Figure 1. Figure 1. Family pedigree.

General biochemical tests showed that fasting blood glucose was 305 mg/dL, blood urea nitrogen was 17 mg/dL, creatinine was 0.7 mg/dL, insulin was 7.24 μU/mL, C-peptide was 1.78 ng/mL, HbA1c was 8.9%, albumin was 4.2 g/dL, S-GOT/S-GPT was 18/17 IU/L and alkaline phosphatase was 103 IU/L. Blood electrolyte tests showed that sodium was 142 mEq/L, potassium was 5.2 mEq/L, chloride was 112 mEq/L, blood calcium was 11.6 mg/mL, phosphorus was 2.3 mg/dL and uric acid was 10.2 mg/dL. Urinary calcium excretion was 310 mg/24 h. Intact-PTH was increased at 115.8 pg/mL. Endocrine hormonal studies did not reveal any abnormalities regarding the pituitary (TSH, GH, LH, FSH, and prolactin), pancreas (gastrin, insulin, glucagon, and somatostatin), thyroid, or adrenal gland hormones.

Upon dual X-ray absorptiometry (DXA), the Z-score of the total femur was -1.9, and T-score of total femur was -2.2, confirming the low bone mass expected per age. On neck ultrasound, a total of three hypoechoic extra-thyroid nodules were seen at both thyroid beds (Fig. 2). Tc-99m MIBI parathyroid scintigraphy showed radioactive uptake of one nodule at the lower portion of the right thyroid lobe (Fig. 3).

Figure 2. Figure 2. Thyroid ultrasonography demonstrates two hypoechoic nodules behind the right thyroid gland and one hypoechoic nodule behind the left thyroid gland (Rt: 0.84 cm, 0.75 cm; Lt: 1.01 cm).

Figure 3. Figure 3. 99m Tc-tetroformin parathyroid scan. (A) The early image (30 min) showed a nodular hot uptake in the lower portion of the right thyroid lobe. (B) The delayed image (2 h) showed hot uptake in the lower portion of the right thyroid lobe.

Abnormal findings in the pituitary were not detected on brain magnetic resonance imaging (MRI). The abdominal computed tomography (CT) showed two small cysts in the head and tail of the pancreas with no other abnormalities. Genomic DNA was extracted from the peripheral blood of the patient, and sequencing of the MEN1 gene was performed. A novel frameshift mutation was identified in exon 10 (c.1590_1606_del, p.Gly532AlafsX20) of his genomic DNA (Fig. 4).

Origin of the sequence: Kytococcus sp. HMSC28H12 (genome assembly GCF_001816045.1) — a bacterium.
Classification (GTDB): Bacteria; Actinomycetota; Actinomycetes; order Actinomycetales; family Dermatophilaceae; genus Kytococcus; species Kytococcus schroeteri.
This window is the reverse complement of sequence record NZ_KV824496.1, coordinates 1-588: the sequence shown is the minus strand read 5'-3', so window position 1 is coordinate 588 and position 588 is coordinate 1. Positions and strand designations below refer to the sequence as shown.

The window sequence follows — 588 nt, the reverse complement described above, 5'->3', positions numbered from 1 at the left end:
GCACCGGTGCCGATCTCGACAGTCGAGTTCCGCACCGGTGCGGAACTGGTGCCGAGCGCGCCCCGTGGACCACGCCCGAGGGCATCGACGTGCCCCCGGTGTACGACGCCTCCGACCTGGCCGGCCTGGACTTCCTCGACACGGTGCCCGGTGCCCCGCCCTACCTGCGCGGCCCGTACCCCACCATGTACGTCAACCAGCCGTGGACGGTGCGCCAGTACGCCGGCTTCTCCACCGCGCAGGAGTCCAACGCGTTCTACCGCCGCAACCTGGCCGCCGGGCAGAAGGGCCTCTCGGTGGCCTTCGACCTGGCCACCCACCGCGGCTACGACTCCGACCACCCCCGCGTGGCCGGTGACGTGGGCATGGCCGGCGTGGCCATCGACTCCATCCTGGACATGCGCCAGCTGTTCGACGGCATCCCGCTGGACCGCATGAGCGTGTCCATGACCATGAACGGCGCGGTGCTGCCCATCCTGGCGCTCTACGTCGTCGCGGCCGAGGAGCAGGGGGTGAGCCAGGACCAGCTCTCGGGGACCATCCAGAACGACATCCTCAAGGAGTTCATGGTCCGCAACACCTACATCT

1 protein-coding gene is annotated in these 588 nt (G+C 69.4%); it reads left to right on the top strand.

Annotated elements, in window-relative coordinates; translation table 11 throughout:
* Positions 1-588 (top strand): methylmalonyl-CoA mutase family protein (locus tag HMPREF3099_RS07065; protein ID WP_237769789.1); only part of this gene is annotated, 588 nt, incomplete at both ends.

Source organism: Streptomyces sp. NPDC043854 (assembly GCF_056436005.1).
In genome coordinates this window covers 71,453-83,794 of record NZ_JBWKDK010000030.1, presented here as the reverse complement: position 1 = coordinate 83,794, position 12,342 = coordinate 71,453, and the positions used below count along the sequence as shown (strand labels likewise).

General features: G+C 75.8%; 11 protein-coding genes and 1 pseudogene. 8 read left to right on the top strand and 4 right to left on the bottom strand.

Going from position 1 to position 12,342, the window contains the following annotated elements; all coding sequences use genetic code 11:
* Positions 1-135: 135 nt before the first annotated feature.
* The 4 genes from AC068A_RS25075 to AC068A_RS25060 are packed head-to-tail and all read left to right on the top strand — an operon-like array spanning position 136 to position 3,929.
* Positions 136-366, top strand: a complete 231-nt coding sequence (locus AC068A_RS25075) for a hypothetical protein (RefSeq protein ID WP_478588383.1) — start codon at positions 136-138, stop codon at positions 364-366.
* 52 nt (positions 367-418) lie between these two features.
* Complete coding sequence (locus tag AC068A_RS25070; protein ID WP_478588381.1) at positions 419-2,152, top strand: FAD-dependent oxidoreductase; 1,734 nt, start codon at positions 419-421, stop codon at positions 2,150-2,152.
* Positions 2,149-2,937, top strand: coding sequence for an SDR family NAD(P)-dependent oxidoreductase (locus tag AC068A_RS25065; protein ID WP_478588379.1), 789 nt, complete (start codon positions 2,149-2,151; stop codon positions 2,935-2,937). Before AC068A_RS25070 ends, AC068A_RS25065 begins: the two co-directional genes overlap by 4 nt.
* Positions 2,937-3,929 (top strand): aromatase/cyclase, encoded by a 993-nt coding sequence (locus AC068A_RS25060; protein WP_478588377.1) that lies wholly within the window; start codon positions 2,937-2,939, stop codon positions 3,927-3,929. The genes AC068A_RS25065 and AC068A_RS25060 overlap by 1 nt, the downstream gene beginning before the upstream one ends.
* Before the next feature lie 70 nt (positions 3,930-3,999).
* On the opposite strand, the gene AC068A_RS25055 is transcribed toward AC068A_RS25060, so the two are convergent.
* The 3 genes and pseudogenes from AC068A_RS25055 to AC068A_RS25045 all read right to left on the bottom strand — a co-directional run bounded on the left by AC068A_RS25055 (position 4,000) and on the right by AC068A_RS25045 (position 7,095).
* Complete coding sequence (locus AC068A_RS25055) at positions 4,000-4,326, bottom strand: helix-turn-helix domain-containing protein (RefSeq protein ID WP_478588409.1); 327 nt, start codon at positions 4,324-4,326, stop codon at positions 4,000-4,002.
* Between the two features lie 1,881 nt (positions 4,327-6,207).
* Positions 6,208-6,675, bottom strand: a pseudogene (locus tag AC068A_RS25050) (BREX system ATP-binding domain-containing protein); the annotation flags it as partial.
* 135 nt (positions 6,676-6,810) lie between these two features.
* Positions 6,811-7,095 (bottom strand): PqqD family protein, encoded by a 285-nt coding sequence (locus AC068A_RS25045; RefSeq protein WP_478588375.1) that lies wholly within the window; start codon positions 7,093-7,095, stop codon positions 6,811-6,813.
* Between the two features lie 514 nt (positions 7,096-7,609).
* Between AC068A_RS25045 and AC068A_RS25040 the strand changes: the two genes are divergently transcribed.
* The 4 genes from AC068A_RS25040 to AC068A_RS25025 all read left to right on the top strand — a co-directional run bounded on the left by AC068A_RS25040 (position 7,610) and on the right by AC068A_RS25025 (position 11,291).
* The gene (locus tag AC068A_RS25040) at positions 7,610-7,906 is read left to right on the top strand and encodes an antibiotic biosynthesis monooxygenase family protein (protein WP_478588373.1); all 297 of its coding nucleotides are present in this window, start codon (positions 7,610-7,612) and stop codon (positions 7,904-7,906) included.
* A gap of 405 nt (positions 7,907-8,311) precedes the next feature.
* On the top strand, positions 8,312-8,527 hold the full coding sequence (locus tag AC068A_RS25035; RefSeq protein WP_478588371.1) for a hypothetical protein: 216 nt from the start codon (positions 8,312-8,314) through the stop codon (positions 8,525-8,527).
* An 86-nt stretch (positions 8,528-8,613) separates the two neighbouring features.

Figure 4. Figure 4. Sequencing of exon 10 shows a frameshift mutation (c.1590_1606_del; p.Gly532AlafsX20). 1590: AGGTGGCAGCACGGCTC; 1606: AGGTGCCAGCACCCGCA.

For treatment of hyperparathyroidism associated with MEN 1, total parathyroidectomy with sternocleidomastoid muscle (SCM) autotransplantation of the normal appearing parathyroid gland and prophylactic central thymectomy were performed. Postsurgical pathology confirmed a left parathyroid gland adenoma and hyperplasia of the two right parathyroid glands. Two months after surgery, the intact-PTH level decreased to 24.7 pg/mL, the serum calcium level decreased from 11.6 to 10.2 mg/dL and HbA1C was from 8.9% to 6.6%.

We recommended blood electrolyte and genetic testing for his two daughters and parents. However, he refused our recommendation, so we do not know if this was a de novo mutation.


MEN1 has an autosomal dominant inheritance with high penetrance [1]. The penetrance of MEN1 is estimated to be approximately 95% at 40 years of age. Primary hyperparathyroidism (PHPT) represents the most common endocrine disorder of MEN1, occurring in more than 95% of patients. MEN1 is associated with an MEN1 gene mutation. The MEN1 gene spans 9 kb of the genome and is characterized by 10 exons, which were identified in 1997 [3]. The MEN1 gene has been cloned on chromosome 11q13 and encodes a 610 amino acid protein called “menin” [3]. Although the functional role of menin remains to be elucidated, it has been suggested to suppress tumorigenesis [2]. MEN1 gene mutations have been reported in up to 1,133 germline and 203 somatic mutations [5]. The germline mutation at the splice sites of the MEN1 gene consisted of 23% nonsense mutations, 9% splice site mutations, 41% frameshift deletions or insertions, 6% in-frame deletions or insertions, 20% missense mutations, and 1% whole or partial gene deletions. Of all MEN1 mutations, 75% are inactivating and consistent with those expected in a tumor suppressor gene [5].